HC Deb 14 June 1982 vol 25 c607
28. Sir John Biggs-Davison

asked the Attorney-General if he will make a statement about the use to date of the Criminal Jurisdiction Act.

The Attorney-General

Since the commencement of the Criminal Jurisdiction Act 1975 consent has been given to the prosecution in Northern Ireland of nine persons under the provisions of the legislation. Five of these persons have been tried, of whom four have been convicted of extra-territorial offences and one has been convicted of an offence which is not an extra-territorial offence. Four persons in respect of whom consent to prosecute has been given have not yet been tried.

Wherever there has been sufficient evidence to warrant proceedings I have given my consent to prosecution. The Act has been a useful addition to the criminal law.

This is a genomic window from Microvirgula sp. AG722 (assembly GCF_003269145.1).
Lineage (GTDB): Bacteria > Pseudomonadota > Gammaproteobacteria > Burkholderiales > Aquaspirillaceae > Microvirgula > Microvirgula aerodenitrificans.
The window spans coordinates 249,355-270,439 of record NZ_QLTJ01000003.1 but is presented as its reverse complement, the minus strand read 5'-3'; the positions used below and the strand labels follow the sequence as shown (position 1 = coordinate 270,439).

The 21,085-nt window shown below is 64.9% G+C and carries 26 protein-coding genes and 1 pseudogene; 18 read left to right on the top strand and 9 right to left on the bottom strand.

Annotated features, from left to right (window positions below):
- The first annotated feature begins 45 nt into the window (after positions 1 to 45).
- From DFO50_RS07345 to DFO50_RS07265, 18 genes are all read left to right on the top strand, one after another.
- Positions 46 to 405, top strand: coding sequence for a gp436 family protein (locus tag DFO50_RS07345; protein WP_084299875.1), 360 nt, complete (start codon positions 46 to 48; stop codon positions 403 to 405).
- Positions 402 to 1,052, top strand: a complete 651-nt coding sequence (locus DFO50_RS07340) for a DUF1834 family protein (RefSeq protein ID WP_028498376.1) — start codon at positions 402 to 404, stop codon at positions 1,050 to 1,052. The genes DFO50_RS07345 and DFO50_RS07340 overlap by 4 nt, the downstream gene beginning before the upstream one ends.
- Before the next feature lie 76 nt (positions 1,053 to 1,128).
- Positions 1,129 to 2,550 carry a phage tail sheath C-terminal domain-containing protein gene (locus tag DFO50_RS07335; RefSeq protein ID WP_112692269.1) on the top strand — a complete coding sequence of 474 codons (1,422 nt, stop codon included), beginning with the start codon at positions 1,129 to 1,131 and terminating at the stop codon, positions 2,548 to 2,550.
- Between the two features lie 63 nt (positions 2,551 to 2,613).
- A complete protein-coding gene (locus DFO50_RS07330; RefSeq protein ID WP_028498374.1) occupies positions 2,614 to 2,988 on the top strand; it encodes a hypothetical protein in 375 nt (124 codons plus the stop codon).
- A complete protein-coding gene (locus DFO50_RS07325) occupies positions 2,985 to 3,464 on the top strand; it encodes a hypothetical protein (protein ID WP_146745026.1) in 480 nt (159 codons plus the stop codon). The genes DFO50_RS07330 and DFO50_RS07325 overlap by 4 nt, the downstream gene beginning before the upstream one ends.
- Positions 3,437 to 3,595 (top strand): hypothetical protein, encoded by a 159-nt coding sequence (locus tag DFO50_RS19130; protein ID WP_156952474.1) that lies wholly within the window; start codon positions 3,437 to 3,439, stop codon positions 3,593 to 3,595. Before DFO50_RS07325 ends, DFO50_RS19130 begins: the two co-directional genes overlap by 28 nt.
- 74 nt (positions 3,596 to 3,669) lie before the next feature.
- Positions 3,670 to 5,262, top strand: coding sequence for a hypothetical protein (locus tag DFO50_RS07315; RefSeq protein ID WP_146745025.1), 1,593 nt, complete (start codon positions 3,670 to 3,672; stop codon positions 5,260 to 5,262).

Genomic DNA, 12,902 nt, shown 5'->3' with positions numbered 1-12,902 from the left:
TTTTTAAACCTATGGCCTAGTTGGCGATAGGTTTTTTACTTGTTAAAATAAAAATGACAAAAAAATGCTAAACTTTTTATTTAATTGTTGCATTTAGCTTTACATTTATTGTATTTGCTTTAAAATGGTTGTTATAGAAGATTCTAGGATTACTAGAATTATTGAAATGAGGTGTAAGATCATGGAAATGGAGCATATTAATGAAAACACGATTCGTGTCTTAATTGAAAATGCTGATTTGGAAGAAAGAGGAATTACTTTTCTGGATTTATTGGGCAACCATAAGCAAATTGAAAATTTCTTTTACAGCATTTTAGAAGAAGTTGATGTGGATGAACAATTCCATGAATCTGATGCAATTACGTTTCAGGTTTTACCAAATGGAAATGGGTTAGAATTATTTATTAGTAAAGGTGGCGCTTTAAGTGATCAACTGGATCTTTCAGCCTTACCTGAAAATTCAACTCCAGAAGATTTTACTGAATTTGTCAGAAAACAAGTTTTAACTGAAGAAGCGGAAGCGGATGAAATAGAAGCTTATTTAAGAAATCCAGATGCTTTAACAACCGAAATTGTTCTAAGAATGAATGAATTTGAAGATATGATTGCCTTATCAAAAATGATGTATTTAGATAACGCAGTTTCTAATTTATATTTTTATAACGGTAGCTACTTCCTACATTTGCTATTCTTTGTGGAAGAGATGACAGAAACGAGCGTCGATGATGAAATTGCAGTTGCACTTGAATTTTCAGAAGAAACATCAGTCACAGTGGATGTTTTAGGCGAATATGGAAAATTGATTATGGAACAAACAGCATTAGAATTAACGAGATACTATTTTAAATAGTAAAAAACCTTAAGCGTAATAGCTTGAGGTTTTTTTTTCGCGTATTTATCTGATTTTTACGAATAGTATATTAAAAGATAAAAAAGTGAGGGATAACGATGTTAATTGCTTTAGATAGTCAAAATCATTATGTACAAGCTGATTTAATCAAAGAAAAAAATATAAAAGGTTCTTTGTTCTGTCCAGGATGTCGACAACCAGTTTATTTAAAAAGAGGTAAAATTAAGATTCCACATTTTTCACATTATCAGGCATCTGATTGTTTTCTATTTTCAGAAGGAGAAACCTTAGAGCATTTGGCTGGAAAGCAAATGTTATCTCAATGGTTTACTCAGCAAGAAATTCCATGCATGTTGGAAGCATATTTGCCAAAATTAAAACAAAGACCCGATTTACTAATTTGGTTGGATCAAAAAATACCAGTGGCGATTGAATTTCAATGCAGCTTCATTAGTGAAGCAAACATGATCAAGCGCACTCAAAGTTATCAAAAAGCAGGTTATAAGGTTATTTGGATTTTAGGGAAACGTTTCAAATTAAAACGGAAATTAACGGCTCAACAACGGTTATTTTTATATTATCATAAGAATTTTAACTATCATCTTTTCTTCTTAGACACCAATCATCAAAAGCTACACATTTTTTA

Sir John Biggs-Davison

Does the Attorney-General agree that that is second best? Is not the refusal of extradition in cases of alleged terrorism now the subject of concern in the Supreme Court of the Republic? However the Act works, will Her Majesty's Government continue to inform the Irish Government that the Irish dimension in which we are interested is the observance of international legal obligations by the Dublin Government?

The Attorney-General

I think that my hon. Friend is referring to the Southern Irish legislation—the Criminal Law Jurisdiction Act, which is a different Act. It gives the Republic the power to prosecute those cases referred to it by the Chief Constable of Ulster. In the past few months nine persons have been referred, six have been convicted and three acquitted. Others are pending. That Act has been a useful additional weapon in dealing with serious crime, but, as my hon. Friend will know, the Government's view has always been that extradition would be more effective.

Mr. Stanbrook

Has my right hon. and learned Friend made any progress in his talks with the Attorney-General of the Republic?

The Attorney-General

I had very useful discussions with the previous Attorney-General of the Republic and I am hoping that I shall be able to reach the same degree of happy discussion with his successor.

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